Presumption Bills

AB 415 – Employment: Workers’ Compensation

This bill would define “injury,” for certain employees of a city, county, city and county, district, or other municipal corporation or political subdivision regularly exposed to active fires or health hazards directly resulting from firefighting operations, to include cancer that develops or manifests during a period in which the individual demonstrates that they were exposed to a known carcinogen while in the employment of the city, county, city and county, district, or other municipal corporation or political subdivision. The bill would establish a presumption that the cancer in those cases arose out of, and in the course of, employment, unless the presumption is controverted by evidence that the primary site of the cancer has been established and that the carcinogen to which the person has demonstrated exposure is not reasonably linked to the disabling cancer.

SB 213 – Workers’ Compensation: Hospital Employees

This bill would greatly expand the presumptions for hospital employees who provide direct patient care in an acute care hospital. For those employees, it creates rebuttable presumptions for certain injuries including infectious diseases, cancer, musculoskeletal injuries, post-traumatic stress disorder, and respiratory diseases. The bill would extend these presumptions for specified time periods after the hospital employee’s termination of employment. While current presumptions regarding COVID-19 expire on December 31, 2022, the bill would indefinitely extend the COVID-19 presumption for hospital employees providing direct patient care in acute care hospitals.

SB 284 – Workers’ Compensation: Firefighters and Peace Officers: Post-Traumatic Stress

Current law provides that, for certain state and local firefighting personnel and peace officers, the term “injury” includes post-traumatic stress that develops or manifests during a period in which the injured person is in the service of the department or unit. This bill would make that provision applicable to active firefighting members of the State Department of State Hospitals, the State Department of Developmental Services, the Military Department, and to additional peace officers, including security officers of the Department of Justice when performing assigned duties as security officers and the officers of a state hospital under the jurisdiction of the State Department of State Hospitals or the State Department of Developmental Services, among other officers.

SB 334 – Workers Compensation: Skin Cancer

Current law provides that skin cancer developing in active lifeguards is presumed to arise out of and in the course of employment, unless the presumption is rebutted. This bill would expand the scope of this presumption to certain peace officers of the Department of Fish and Wildlife and the Department of Parks and Recreation.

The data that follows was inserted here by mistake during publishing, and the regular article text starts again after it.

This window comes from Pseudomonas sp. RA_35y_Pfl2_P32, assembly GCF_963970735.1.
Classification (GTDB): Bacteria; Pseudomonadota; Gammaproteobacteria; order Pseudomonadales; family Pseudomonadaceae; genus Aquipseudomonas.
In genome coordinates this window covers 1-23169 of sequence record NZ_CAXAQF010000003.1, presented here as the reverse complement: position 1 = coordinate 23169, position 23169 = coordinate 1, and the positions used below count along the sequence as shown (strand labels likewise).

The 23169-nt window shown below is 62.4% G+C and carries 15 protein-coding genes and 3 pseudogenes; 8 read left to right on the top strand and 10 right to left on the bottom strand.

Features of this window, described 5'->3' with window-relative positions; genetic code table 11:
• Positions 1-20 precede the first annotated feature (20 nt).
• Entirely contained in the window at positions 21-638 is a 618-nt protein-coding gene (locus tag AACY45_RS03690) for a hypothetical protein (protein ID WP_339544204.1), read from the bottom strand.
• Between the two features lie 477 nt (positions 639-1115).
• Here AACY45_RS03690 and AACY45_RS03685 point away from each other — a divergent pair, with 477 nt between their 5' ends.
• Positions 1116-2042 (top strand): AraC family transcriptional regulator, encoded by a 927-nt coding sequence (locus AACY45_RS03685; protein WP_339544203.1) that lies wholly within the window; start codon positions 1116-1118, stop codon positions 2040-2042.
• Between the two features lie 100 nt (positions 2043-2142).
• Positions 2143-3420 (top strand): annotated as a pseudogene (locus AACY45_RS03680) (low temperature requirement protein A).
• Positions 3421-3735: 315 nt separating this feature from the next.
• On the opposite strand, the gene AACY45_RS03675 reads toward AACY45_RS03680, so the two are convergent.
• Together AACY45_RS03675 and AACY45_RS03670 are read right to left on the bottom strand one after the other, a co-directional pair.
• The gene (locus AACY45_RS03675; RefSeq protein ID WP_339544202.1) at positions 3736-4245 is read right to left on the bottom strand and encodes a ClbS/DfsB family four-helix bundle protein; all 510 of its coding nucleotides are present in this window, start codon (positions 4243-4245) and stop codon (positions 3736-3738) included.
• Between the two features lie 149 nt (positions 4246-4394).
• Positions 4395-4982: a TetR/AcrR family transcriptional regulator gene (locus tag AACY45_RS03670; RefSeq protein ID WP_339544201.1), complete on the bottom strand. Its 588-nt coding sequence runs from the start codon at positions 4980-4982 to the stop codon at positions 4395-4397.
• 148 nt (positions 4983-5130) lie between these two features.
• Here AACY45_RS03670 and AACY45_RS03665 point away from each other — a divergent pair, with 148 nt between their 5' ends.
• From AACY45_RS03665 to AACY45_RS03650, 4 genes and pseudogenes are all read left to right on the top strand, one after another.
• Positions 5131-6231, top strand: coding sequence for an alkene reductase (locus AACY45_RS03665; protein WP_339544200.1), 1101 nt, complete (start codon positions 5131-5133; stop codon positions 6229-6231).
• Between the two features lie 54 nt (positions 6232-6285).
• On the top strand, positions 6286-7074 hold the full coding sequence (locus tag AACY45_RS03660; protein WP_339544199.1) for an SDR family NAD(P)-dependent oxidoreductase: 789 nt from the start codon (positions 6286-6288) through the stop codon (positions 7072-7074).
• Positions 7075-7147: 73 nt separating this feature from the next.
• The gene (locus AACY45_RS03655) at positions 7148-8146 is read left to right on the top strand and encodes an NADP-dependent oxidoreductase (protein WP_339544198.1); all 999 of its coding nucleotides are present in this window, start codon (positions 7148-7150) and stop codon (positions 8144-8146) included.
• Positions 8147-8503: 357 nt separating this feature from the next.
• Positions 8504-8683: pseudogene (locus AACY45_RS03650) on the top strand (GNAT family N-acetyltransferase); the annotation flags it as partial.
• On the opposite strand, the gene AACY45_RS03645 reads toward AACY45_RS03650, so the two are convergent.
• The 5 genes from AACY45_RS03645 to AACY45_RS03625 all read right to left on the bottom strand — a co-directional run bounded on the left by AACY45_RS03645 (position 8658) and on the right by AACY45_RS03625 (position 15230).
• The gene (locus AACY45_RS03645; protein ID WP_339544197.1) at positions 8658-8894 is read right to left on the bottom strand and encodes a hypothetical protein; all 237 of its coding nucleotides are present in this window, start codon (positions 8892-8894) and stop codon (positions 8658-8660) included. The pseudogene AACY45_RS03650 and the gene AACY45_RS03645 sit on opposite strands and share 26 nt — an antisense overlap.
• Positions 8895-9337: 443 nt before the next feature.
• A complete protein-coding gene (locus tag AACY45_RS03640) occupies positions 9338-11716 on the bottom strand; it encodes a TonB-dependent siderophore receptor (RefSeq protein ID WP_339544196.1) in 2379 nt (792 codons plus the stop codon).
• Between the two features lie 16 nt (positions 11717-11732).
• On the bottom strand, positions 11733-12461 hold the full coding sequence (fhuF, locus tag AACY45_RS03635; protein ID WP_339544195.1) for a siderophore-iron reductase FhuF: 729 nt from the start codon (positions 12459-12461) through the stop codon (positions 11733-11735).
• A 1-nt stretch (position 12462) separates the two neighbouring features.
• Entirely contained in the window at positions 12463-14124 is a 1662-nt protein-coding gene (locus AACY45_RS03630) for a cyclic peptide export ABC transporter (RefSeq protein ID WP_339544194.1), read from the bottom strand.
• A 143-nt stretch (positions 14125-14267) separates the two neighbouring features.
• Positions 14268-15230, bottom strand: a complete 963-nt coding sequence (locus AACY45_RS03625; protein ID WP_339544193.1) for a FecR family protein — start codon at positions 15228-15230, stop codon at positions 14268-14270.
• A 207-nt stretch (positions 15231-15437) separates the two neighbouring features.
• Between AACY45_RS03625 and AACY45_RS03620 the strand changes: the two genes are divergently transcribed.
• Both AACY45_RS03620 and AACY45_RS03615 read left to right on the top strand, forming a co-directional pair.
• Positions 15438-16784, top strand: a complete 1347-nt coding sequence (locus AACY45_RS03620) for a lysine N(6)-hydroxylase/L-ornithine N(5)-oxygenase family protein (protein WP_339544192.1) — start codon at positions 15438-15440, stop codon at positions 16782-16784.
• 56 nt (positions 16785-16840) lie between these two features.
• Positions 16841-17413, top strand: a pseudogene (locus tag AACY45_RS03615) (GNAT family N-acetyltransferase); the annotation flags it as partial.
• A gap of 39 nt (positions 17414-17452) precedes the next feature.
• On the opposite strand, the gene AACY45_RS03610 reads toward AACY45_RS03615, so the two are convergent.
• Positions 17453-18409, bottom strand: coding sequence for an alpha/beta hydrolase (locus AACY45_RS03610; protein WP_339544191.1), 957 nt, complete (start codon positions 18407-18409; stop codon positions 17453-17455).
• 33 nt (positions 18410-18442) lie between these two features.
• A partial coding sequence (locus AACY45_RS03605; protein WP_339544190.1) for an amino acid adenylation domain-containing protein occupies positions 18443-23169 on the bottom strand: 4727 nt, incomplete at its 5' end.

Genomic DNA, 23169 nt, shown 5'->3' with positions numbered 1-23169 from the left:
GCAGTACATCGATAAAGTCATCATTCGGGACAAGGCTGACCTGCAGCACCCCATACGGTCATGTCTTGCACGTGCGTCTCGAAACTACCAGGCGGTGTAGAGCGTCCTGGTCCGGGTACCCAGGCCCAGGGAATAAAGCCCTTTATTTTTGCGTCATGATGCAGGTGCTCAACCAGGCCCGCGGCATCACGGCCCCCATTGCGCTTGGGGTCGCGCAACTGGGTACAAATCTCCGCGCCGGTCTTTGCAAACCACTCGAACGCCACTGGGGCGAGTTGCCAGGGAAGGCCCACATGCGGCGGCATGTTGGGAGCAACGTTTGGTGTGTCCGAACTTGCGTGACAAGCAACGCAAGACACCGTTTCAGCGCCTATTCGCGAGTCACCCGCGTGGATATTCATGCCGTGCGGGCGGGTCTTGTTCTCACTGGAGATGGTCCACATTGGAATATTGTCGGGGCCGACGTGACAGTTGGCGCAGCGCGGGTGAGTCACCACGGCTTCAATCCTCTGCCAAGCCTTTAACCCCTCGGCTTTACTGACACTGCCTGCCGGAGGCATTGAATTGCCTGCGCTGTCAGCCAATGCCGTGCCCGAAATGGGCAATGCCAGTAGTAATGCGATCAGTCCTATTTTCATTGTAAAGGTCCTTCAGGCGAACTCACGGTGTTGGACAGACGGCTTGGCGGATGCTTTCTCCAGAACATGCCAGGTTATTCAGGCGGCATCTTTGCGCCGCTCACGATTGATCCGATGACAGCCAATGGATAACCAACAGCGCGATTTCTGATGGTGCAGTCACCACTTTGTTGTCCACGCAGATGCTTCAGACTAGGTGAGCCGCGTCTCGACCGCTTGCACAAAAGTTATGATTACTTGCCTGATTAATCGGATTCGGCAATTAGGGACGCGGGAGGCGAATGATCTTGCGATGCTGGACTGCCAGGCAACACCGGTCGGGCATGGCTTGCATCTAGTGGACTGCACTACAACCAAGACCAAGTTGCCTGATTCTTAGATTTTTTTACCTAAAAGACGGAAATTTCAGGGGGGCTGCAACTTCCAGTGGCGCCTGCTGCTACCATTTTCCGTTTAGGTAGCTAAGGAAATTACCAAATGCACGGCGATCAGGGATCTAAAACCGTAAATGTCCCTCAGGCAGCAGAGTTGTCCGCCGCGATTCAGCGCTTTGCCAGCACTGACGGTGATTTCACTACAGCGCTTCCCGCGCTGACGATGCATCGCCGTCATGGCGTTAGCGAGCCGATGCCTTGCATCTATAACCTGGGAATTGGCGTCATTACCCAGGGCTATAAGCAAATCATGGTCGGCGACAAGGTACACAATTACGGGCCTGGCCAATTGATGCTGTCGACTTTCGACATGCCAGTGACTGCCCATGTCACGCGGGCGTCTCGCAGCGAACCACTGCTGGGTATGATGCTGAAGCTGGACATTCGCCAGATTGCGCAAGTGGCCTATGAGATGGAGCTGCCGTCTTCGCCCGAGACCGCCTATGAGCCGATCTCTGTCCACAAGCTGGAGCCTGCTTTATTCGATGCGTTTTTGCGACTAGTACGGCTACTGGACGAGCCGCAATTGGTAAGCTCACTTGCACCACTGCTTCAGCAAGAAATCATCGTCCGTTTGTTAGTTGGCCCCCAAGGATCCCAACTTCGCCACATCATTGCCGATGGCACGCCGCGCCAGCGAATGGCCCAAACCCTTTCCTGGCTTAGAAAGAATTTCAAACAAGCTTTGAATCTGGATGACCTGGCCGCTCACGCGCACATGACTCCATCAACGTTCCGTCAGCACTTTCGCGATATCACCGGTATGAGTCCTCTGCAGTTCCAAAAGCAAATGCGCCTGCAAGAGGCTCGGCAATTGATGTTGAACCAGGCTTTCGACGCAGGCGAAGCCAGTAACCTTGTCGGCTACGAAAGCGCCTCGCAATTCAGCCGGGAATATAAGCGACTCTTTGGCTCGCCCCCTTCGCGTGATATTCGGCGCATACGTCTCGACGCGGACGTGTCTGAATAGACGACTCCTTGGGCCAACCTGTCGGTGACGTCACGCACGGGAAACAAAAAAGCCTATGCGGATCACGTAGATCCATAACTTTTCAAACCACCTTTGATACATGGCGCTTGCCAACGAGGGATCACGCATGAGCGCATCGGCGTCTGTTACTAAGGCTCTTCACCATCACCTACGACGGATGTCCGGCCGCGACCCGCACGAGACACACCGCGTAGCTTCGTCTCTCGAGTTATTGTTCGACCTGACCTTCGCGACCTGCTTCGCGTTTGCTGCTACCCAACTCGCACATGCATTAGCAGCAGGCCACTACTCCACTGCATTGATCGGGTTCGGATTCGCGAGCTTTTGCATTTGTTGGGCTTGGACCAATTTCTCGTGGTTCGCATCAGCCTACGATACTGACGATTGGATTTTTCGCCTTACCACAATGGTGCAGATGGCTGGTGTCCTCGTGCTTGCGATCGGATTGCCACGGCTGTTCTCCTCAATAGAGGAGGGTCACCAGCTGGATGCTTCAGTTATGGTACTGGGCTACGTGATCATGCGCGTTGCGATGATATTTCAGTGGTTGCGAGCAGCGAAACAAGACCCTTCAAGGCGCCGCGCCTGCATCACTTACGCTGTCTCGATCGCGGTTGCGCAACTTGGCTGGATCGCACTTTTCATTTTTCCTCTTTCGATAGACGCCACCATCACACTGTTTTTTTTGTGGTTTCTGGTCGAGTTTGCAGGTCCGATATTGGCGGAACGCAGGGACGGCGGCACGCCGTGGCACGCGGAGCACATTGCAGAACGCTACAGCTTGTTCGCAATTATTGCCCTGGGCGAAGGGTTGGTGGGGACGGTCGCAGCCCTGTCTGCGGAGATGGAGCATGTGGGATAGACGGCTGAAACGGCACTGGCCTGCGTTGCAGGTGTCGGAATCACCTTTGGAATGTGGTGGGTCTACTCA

Medical-Legal Fee Schedule

AB 404 – Workers’ Compensation: Medical-Legal Expenses: Fee Schedule

In the last year, the Division of Workers’ Compensation has undertaken an effort to issue regulations updating the medical-legal fee schedule. This bill would upend that process by requiring that the medical-legal fee schedule be updated at least annually to increase the conversion factor by the percentage increase in the most recent federal Medicare Economic Index. The bill would require that the fee schedule not decrease in the event that the federal Medicare Economic Index decreases.

Changes to Employee Status

AB 275 – Classified Community College Employees

Current law requires the governing board of a community college district to prescribe written rules and regulations governing the personnel management of the classified service, whereby classified employees are designated as permanent employees of the district after serving a probationary period of no more than one year. This bill would shorten the maximum length of a prescribed period of probation to 6 months or 130 days of paid service, whichever is longer. This change would not apply to a conflicting collective bargaining agreement entered into before January 1, 2022, until the expiration or renewal of that collective bargaining agreement.

AB 1284 – Certificated School Employees: Permanent Status

This bill would authorize each person who, after being employed for three complete consecutive school years by a county superintendent of schools in a teaching position maintained by the county superintendent of schools requiring certification qualifications, is reelected for the next succeeding school year to a teaching position to be classified as a permanent employee of the county superintendent of schools. The bill would authorize the county superintendent of schools to offer an employee of the county superintendent of schools in a teaching position in schools or classes maintained by the county superintendent of schools requiring certification qualifications to continue for up to five complete consecutive school years as a probationary employee.

COVID-19 Bills

AB 654 – COVID-19: Exposure: Notification

This bill would require the State Department of Public Health to make workplace and industry information received from local public health departments available on its internet website in a manner that, among other things, allows the public to track the number of COVID-19 cases and outbreaks by both workplace and industry.